With regards to romance, the book draws on material from Arnold-Forster's 2021 article. Chapter 2, "Surgeons in film, fiction, and on TV screens," includes a section on "'Doctor-Nurse' romances."
this book is not a history of surgical ideas, surgical innovation, or even a history of surgical practice. It is, instead, a history of surgeons (both fictional and real) – a social, cultural, and emotional history that offers a new narrative of the surgical identity. (from the Introduction)
As this is partly a history of work and professional identity, I have drawn on sociologies of labour and organisational change. I have also used literary analyses of medical fiction and surgical memoirs alongside cultural studies of film and television.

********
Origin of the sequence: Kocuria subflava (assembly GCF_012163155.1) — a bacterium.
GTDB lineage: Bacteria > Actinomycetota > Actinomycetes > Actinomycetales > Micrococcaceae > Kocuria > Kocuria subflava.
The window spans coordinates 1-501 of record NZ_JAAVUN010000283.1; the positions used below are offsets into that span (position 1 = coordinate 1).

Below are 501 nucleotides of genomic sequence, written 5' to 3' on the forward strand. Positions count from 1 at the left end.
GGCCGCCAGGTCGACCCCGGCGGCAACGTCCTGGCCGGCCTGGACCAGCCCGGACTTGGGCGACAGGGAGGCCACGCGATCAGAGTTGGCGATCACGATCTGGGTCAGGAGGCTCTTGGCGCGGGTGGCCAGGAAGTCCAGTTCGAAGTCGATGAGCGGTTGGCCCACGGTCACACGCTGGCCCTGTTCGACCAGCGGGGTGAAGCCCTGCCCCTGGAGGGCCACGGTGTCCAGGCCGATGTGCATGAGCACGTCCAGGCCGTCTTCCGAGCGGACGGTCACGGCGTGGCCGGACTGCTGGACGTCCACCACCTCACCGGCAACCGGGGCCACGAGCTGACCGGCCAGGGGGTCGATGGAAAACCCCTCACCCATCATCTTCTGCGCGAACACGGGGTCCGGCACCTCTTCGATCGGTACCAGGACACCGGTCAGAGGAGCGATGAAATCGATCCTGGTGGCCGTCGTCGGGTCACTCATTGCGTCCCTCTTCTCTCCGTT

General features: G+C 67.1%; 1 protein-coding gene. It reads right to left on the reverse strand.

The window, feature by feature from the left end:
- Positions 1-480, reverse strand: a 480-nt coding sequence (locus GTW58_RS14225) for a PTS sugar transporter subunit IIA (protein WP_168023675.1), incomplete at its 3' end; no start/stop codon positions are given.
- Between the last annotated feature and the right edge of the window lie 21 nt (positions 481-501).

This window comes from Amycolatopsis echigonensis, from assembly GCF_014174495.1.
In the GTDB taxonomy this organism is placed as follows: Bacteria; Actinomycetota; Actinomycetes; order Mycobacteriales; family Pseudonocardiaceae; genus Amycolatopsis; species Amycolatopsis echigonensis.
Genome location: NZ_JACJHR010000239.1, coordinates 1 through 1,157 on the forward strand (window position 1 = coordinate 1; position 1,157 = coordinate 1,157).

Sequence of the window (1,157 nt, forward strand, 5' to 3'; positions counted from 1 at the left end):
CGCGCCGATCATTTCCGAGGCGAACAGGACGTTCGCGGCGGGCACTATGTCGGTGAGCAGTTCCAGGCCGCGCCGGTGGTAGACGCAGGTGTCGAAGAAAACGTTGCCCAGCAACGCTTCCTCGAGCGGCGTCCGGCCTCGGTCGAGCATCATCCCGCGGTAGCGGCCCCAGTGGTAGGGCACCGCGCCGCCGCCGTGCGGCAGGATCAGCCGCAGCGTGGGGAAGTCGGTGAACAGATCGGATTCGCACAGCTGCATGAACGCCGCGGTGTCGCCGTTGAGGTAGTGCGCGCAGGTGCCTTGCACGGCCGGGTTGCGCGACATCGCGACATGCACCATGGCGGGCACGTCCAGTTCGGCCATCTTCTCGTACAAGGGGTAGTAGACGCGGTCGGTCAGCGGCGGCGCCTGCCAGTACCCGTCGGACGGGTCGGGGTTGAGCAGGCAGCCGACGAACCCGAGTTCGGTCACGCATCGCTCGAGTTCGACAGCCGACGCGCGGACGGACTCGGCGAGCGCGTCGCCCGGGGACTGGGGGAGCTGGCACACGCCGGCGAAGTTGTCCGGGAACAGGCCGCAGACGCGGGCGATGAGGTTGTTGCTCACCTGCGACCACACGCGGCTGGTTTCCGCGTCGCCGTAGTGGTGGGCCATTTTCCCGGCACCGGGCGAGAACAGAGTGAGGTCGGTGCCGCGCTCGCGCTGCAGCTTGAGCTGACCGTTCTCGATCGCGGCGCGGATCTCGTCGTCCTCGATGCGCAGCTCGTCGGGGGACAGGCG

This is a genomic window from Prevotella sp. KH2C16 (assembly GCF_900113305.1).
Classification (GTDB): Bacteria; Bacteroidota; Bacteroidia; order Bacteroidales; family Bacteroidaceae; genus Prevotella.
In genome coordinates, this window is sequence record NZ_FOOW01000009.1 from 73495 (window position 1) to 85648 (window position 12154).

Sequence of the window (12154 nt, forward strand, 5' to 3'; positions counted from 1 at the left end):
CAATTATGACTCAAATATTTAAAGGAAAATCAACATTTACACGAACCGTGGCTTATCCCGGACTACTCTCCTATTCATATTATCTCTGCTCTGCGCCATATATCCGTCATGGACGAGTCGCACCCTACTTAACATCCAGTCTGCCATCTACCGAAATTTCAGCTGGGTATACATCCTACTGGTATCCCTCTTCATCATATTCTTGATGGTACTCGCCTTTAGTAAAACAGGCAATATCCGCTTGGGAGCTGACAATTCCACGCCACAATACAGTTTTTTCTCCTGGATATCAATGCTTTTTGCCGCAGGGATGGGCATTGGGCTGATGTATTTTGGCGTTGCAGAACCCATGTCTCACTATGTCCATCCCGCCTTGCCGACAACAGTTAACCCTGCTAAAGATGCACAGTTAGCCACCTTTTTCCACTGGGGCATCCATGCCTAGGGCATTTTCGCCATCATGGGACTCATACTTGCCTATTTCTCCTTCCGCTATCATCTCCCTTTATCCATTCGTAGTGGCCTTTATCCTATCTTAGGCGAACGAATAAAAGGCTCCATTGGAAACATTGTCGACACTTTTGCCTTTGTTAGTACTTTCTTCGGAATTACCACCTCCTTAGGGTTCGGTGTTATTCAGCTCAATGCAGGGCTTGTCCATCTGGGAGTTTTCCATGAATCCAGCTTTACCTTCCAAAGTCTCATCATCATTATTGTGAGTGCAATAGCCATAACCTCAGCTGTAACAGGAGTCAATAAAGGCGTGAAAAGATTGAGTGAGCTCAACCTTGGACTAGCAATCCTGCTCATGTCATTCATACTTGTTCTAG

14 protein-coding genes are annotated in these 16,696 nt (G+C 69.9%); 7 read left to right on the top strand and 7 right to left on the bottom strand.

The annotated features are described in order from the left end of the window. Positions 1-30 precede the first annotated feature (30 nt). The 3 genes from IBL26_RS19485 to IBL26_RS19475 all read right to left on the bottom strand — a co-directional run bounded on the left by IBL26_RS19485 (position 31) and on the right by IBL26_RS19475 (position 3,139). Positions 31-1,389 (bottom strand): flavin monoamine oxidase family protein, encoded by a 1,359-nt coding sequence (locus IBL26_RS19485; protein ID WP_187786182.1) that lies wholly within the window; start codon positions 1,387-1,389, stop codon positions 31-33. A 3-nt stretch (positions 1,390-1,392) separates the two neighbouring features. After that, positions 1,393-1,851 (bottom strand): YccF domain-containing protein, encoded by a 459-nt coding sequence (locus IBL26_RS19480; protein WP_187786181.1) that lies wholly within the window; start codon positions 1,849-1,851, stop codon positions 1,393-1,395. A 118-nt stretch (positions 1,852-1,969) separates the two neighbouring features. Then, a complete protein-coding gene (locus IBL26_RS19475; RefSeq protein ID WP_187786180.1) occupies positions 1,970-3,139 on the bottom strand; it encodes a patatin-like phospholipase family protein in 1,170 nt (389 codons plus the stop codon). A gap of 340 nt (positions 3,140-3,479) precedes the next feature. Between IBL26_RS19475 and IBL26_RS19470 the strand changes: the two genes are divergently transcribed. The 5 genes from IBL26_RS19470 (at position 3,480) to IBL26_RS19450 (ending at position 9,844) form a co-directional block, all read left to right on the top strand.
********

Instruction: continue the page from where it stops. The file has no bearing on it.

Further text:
The question of whether or not surgeons and other healthcare professionals should inform patients, particularly those with terminal illnesses, of their diagnoses, was a live topic in the 1950s and 1960s, and Ovens was not alone in thinking that perhaps it might be best to keep the dying in the dark. In 1960, romance novelist and ex-nurse Elizabeth Gilzean proposed a book to the publishing house, Mills & Boon, in which the heroine dies from cancer but is never told her diagnosis. She got the idea from Arthur Hailey's 1959 novel, The Final Diagnosis, and she thought that the ethical dilemma of whether healthcare professionals should inform patients of terminal prognoses well suited to the romance genre. However, Gilzean's potential publishers were not so certain that this question would make for thrilling escapism. Their concerns did, however, acknowledge the powerful influence romance fiction could exert on the attitudes and behaviours of readers. The editor of the magazine Woman's Day 'felt that the idea might give anxieties to many patients in hospital'. (from Chapter 1)